Earlier this summer, we met Wayne Cook. The man was one of those walking heart attacks that are the tragic heros of cautionary tales told in cardiology practices nationwide. On a lark, he took advantage of a coronary artery calcium scoring promotion offered by the Saratoga Imaging Center (a Trampoline client). We marketed the heart scans as part of a Valentine's Day promotion, generating education about the risks, and interest in the procedure. Actual scans, too.
Wayne's results were, um, shocking. Our buddy Wayne posted the highest score the Imaging Center had ever recorded.
Coronary artery calcium scanning is like golf: low score wins.
Wayne was at risk and he knew it. He booked an appointment with his Cardiologist to review the results—who, in turn, scheduled a cardiac catheterization. Seven minutes into the procedure, Wayne said the doctor looked worried.
"If you ever see your cardiologist go pale, hold on. You're in for a wild ride." Wayne explained.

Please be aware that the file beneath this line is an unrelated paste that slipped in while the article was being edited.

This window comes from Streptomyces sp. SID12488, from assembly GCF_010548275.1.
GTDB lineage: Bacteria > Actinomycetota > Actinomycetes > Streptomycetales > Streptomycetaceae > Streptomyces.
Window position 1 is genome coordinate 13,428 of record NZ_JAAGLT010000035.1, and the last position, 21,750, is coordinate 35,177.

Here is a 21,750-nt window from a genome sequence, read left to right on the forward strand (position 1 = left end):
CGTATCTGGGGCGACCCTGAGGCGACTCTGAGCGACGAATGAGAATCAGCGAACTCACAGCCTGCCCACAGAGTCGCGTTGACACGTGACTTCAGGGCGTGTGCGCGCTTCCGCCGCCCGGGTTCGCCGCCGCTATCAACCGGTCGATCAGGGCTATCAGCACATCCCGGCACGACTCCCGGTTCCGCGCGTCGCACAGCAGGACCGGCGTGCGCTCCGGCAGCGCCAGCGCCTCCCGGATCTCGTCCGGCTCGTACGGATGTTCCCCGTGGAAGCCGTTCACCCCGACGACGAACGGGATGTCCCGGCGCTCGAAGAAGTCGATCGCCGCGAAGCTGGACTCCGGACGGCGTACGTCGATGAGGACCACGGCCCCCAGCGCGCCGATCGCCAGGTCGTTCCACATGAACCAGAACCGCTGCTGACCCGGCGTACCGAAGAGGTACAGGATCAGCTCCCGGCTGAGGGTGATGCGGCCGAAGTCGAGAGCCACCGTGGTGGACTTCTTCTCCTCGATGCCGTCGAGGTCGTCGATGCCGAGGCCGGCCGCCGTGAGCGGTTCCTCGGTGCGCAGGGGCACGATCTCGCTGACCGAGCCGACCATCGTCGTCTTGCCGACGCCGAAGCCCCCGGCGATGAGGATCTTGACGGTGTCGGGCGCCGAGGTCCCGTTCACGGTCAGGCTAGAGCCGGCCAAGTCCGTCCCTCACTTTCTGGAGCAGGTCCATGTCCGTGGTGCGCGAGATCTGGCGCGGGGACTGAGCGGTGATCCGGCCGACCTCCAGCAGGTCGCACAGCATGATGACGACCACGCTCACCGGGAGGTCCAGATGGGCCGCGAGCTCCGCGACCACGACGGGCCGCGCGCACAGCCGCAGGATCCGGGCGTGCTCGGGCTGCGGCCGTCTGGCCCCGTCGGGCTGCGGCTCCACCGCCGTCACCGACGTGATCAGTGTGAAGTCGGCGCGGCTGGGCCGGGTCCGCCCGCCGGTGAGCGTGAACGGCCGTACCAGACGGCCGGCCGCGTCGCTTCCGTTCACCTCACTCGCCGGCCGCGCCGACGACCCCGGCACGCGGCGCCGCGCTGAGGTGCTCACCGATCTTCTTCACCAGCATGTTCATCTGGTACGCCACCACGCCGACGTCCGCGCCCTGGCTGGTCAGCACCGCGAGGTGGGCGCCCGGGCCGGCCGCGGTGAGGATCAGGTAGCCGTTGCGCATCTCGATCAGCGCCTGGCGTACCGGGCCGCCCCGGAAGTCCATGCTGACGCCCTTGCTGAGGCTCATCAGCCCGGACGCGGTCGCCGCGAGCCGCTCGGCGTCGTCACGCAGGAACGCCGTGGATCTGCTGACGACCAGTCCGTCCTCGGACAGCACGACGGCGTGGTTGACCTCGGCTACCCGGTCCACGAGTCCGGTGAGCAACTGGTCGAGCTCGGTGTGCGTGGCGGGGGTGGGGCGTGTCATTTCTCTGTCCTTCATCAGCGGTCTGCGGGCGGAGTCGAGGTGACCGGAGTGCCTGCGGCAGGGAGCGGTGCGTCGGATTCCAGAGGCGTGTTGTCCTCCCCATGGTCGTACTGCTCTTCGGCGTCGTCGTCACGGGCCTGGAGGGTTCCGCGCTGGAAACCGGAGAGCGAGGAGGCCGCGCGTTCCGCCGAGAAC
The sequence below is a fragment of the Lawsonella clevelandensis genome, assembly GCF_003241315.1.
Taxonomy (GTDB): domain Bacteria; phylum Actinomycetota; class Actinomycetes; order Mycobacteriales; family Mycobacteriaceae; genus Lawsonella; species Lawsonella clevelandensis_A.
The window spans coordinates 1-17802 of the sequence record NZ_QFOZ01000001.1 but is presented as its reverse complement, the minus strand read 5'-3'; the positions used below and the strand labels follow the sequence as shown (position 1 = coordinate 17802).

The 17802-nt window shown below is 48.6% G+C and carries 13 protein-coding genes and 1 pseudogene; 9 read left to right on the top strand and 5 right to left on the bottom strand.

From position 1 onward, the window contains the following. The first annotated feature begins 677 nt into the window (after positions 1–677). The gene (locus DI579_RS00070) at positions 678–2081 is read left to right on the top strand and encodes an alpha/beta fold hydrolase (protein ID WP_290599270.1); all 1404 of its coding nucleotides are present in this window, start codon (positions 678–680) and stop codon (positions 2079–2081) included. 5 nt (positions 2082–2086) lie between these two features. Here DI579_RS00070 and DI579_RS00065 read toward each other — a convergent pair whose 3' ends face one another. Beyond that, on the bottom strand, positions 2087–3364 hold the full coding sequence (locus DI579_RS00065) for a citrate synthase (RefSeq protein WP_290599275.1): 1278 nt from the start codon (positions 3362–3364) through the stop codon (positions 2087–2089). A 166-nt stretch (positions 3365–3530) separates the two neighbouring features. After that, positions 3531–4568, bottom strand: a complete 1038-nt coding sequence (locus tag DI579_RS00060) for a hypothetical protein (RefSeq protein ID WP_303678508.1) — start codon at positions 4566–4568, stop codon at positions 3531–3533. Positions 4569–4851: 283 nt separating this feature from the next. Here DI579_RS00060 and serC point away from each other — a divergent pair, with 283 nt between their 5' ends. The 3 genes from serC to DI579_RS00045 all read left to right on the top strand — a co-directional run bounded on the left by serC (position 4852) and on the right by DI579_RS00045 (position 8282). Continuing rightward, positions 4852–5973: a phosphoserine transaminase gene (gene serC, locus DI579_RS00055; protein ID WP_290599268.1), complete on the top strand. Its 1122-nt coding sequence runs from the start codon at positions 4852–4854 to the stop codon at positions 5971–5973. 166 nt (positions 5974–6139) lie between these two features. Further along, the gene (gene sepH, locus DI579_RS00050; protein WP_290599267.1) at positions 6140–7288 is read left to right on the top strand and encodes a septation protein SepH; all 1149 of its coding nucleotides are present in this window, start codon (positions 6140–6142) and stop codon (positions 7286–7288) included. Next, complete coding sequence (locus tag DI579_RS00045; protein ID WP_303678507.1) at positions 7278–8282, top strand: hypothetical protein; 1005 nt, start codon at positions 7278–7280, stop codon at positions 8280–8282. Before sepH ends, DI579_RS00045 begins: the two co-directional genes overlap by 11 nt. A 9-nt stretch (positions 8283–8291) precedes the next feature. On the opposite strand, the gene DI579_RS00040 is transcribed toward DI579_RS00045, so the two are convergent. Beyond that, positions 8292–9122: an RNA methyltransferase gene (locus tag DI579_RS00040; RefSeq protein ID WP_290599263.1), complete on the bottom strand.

He stayed on the same gurney and got wheeled up to the OR. His doctor kept pace alongside and notified his collegues that they had an emergency, and bluntly explained to Wayne that the principal side effect of this next procdure was, well, death. Later, after his same-day bypass surgery, his doc told him what he had seen that made the color drain from his cheeks.
Three of Wayne's coronary arteries had been 100% blocked. The fourth was nearly 80% plugged.
Wayne's life had been saved by a surgery, a team of dedicated medical professionals, and 10 minutes in a CT scanner.
Do you know your score?